require frequent changes in throttle control. Such designs are primitive, because they lack the precision control of fuel & air needed to pass emissions requirements or to give smooth well-controlled engine response, but they do work well in supplying massive amounts of air to engines made to make a lot of power (supercharged configurations being the best example).It bears mentioning that some of the old types of (mostly) pre-emissions carburetors have a choke plate near the mouth of the carb. It resembles the throttle plate of a CV carb, but it is upstream of any slide or throttle plate and it actually chokes off most of the air from entering the intake tract, hence the name “choke” which we still use to this day, even after the real chokes have been replaced with fuel enrichment systems.


Courtesy:-
Ken “the Mucker” Sexton
August, 2007
Specifically in application to the Yamaha Road Star)

Thursday, November 19, 2009

Let the engine breath...like we all do......Vol.2

Open Element Performance Air Filters

Normally, the air passing through the intake system is 21%
oxygen while nitrous oxide is 33%. We all know that nitrous
oxide is a power-boosting, complete and more expensive mod
in tuning process, and I hope we all agree on the performance
of this mod. Nitro increases the density of the oxygen in the air
to 33% from 21%, which is still quite close to the natural
density. Do you believe that a cotton performance filter can
increase the density of the oxygen? No.. So, the only fact about
the open element performance filters is that they only let some more air to pass
through, and the most important question is that how much horsepower do we get
from them?
Tests on dynamometers show that you will lose horsepower, not gain it if you don't
find a way to duct cool air directly to the cone filter. Unshielded cone filters (K&N or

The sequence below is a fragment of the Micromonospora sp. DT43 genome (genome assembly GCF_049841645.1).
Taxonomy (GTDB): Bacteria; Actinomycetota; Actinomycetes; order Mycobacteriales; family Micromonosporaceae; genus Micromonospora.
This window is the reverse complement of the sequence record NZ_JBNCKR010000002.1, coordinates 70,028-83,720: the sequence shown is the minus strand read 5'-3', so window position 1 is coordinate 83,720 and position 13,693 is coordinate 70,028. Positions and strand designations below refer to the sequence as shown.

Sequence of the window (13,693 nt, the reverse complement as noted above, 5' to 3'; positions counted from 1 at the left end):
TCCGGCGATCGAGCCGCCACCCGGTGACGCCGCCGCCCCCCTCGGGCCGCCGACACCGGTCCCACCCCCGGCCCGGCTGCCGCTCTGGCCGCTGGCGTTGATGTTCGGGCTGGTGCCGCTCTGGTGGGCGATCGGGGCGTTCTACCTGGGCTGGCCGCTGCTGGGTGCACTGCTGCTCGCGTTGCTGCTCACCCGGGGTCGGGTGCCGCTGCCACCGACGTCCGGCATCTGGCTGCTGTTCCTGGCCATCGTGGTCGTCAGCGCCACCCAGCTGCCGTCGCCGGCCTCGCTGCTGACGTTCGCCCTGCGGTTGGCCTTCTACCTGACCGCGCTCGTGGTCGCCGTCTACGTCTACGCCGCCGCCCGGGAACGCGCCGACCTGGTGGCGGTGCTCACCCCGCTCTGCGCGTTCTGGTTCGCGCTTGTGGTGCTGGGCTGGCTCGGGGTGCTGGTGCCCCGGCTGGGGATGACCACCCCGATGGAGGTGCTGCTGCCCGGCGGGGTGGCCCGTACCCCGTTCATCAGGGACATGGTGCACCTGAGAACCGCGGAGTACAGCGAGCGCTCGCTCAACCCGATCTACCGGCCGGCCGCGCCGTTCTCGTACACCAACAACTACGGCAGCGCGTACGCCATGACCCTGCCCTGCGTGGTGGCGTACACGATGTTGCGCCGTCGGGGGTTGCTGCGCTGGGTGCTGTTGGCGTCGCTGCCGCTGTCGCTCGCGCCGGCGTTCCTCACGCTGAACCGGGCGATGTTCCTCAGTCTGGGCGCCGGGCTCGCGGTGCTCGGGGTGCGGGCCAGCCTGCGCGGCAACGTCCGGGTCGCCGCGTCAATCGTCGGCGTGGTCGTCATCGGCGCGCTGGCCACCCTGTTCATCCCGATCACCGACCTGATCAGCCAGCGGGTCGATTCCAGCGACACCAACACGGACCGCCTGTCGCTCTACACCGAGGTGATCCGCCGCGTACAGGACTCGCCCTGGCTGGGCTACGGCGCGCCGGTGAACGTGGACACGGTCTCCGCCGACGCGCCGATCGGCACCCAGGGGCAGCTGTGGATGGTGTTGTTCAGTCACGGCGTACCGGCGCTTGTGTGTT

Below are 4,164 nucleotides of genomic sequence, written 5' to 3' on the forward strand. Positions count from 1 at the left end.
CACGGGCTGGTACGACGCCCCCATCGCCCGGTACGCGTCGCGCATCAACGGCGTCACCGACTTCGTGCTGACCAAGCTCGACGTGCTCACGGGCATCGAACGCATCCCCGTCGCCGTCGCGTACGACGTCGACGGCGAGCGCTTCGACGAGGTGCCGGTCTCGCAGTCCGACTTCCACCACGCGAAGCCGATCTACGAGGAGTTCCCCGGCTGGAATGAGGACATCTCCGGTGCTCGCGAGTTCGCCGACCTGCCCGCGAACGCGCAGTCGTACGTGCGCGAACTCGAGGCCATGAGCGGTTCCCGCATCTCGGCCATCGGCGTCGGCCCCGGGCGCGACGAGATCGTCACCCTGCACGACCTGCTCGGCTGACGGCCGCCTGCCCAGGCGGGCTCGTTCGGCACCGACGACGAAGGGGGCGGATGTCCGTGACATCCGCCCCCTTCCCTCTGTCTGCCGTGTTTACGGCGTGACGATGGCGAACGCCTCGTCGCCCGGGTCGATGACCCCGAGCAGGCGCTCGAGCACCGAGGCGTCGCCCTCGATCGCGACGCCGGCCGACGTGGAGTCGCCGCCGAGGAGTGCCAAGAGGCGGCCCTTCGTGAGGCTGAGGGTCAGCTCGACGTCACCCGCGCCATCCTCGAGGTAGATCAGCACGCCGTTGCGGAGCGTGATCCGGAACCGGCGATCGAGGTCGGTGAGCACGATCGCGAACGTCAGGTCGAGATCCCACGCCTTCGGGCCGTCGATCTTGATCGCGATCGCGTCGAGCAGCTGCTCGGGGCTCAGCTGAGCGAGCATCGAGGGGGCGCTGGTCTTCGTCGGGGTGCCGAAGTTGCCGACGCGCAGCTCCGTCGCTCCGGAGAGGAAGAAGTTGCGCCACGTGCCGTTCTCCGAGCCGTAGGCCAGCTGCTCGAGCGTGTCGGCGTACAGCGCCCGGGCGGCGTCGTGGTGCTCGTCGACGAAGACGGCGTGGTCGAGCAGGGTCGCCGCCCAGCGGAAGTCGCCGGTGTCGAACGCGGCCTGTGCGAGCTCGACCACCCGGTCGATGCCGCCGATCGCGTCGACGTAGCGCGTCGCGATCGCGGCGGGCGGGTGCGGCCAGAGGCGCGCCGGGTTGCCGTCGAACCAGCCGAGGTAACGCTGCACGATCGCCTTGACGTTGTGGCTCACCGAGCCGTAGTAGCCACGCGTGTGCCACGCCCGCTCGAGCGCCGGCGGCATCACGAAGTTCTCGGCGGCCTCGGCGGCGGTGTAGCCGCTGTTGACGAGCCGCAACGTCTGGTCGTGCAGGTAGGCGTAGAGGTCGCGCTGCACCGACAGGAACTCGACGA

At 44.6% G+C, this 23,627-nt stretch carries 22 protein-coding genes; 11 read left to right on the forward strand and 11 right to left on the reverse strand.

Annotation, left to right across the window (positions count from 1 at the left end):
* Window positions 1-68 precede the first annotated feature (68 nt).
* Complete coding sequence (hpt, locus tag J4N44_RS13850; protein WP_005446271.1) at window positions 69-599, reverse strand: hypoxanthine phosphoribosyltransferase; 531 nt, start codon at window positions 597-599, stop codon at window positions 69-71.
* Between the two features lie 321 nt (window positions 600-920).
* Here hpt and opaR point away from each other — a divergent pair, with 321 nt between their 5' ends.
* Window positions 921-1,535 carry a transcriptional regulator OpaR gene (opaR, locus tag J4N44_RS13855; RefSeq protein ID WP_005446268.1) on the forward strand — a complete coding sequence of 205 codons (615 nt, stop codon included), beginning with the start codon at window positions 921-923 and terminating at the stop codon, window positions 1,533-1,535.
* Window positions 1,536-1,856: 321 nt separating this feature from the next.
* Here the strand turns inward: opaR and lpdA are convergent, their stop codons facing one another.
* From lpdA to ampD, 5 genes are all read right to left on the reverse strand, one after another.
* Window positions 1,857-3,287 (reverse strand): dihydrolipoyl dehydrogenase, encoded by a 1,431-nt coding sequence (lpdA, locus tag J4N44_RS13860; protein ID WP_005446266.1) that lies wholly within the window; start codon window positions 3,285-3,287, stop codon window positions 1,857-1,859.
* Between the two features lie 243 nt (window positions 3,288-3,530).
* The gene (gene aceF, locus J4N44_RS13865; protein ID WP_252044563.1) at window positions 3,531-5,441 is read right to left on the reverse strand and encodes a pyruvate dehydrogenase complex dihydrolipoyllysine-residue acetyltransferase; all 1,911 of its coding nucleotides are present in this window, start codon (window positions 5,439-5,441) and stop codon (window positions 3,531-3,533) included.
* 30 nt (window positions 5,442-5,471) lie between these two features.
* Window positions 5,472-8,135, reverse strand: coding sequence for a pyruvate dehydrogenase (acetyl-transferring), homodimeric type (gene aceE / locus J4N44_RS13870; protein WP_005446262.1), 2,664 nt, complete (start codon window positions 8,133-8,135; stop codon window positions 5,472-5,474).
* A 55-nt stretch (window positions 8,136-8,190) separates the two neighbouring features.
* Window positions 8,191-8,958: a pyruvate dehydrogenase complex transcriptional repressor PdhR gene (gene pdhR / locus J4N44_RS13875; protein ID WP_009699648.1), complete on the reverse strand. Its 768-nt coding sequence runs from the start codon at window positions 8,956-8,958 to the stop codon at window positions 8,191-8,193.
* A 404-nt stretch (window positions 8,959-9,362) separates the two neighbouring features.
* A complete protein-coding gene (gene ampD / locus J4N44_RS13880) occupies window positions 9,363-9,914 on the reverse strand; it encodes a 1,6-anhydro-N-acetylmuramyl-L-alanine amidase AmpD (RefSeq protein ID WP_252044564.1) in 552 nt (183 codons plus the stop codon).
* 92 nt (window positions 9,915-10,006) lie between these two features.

any other) were reported to yield a net loss in horse power. The factory filter pulls cool air from outside the engine
compartment, while open cone filters will pull warm air from the area behind the radiator. Warm air is less dense than
cold, so this can cost between 6-13 HP. Cone filters like K&N and similars only raise the Hp's by 0-2 Hp's on a normally
aspirated engine, however, on turbocharged or supercharged engines, the increase is somewhat higher like 8-10 HP,
according to the power and vol. of the engine.
Another issue on performance air filters is that they only affect the top end, meaning close to redline. You can feel a
power loss at low revs. And one other is that the cotton filters let in considerably more dirt (300-500% more) than stock.
Filter allows more dust and fine dirt particles into the engine, but general consensus is that this should make no difference
to engine wear.

To get HP to increase, you need cold air... hot air will decrease HP. So find a way to isolate the filter. Use a special, large
entry box that will help suck the cold air from outside the engine compartment, or cut the hood.
Change your driving characteristics. Change gear at slightly higher revs, cause you will get power at high revs especially
closer to redline. (I'm sure you also do that in any case, at least for hearing the sound
Clean and re-oil your filter periodically. Even if you don't clean the filter, just re-oil it so you can be sure that the fine
particles or dust can't pass through the filtering element.
To get HP to increase, you need cold air... hot air will decrease HP. So find a way to isolate the filter. Use a special,
large entry box that will help suck the cold air from outside the engine compartment, or cut the hood.
Change your driving characteristics. Change gear at slightly higher revs, cause you will get power at high revs
especially closer to redline. (I'm sure you also do that in any case, at least for hearing the sound.
Clean and re-oil your filter periodically. Even if you don't clean the filter, just re-oil it so you can be sure that the
fine particles or dust can't pass through the filtering element.

Courtesty:- http://www.tuninglinx.com

Monday, November 16, 2009

Let the engine breath like we all do.....

Performance Air Filters
Performance air filters has always been a starting point for